Author: Jerry Hanisko and Lorraine Massaro
YOUR HOLLAND CODE
This chart is "Holland" in one glance. That is to say, "John L. Holland" and his "Holland Code." Here are the six letters of his code, with a description of definitions, clues, typical activities, competencies, and occupations, for each. It is an expansion of the exercise found on page 129 in the current (2015) edition of What Color Is Your Parachute?
This wheel is entitled "Different Spokes for Different Folks", © 1976 by Jerry Hanisko and Lorraine Massaro. They handed it to me at an Iowa conference in 1977.
If you want to enlarge this wheel, above, so as to read the print more easily, there is a cute trick on a Macintosh keyboard for doing that: just press "Command" and the "+" key (upper right hand keyboard next to the delete key) at the same time. You can do this as many times as you need to. To reverse, just press "Command" and the minus key (right next to the "+" key) at the same time, as often as you want. So much for Macs. I'm sure other keyboards have a similar trick.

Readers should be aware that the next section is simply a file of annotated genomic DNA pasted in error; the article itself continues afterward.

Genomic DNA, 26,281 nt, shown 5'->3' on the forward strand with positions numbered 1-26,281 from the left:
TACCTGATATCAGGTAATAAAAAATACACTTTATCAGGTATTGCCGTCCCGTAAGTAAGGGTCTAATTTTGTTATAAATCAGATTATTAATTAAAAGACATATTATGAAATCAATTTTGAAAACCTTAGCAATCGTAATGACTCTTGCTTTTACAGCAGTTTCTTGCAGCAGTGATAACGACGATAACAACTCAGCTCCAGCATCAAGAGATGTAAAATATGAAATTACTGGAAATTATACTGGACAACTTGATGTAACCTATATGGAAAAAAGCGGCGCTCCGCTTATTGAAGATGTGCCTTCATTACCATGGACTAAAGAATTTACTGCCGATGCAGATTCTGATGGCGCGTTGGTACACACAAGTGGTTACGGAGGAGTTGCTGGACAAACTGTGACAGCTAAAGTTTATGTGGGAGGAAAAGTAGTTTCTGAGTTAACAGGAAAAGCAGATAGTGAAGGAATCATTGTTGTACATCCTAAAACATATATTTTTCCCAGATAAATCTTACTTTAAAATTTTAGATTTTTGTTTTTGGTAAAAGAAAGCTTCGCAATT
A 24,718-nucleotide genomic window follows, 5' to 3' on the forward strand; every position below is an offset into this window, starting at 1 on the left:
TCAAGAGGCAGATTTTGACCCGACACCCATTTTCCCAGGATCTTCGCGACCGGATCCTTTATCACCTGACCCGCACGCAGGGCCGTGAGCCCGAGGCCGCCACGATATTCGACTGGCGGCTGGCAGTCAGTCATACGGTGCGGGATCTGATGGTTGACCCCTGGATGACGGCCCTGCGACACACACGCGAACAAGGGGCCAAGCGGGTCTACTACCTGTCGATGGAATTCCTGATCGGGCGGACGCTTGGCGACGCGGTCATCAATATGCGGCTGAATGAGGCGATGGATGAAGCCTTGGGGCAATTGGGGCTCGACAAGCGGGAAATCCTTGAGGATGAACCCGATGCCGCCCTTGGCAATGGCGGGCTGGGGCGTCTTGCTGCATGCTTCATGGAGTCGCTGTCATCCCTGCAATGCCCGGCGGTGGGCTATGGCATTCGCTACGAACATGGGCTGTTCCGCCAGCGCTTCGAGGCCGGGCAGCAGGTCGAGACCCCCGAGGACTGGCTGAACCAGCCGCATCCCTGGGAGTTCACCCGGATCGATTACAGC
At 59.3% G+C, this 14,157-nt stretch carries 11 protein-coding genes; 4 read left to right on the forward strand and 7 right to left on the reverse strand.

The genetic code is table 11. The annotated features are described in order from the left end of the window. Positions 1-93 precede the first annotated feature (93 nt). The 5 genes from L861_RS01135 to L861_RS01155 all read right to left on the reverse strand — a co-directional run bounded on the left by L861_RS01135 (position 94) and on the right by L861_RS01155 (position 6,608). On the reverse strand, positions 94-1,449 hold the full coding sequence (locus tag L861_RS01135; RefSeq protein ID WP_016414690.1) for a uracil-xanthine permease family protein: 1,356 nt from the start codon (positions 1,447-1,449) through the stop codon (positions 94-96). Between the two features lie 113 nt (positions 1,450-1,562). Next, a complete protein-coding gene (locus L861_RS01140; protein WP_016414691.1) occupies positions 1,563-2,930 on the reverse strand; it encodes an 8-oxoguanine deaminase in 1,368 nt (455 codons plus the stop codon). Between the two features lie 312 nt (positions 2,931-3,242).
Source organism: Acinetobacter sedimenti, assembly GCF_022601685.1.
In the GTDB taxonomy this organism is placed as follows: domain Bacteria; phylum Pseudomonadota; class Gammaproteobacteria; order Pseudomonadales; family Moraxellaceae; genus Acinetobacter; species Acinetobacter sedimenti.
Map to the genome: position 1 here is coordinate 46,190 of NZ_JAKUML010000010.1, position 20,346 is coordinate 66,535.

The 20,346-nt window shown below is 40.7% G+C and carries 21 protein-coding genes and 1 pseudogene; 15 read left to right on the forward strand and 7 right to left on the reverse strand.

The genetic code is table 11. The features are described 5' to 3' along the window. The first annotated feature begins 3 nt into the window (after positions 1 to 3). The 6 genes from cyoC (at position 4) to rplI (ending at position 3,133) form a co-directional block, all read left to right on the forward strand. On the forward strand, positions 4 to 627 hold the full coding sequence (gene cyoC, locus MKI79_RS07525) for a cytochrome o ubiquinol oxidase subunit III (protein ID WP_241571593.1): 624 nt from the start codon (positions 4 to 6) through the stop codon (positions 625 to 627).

If you want a print copy of the enlarged wheel, that can be found on pages 426ff in my work, The Three Boxes of Life and How to Get Out of Them © 1981; out of print but still available at Amazon.com for around four bucks.
Author: Dick Bolles
If we are familiar with the Holland Code, with its six corners, we know that it is three things, all at the same time: a series of skills, preferred people environments and/or values. Hence (going clockwise, from the 11 o'clock position) R I A S E C, But we can also state the six as goals. So, in the following diagram, R becomes "Do It!" I becomes "Explore It!" A becomes "Invent It!" S becomes "Share It!" E becomes "Start It!" and C becomes "Keep It Going!" So, one way of deciding what direction you want your next career move to go in, is to ask yourself: Which of these six goals grabs me the most?
The Holland Code As a Star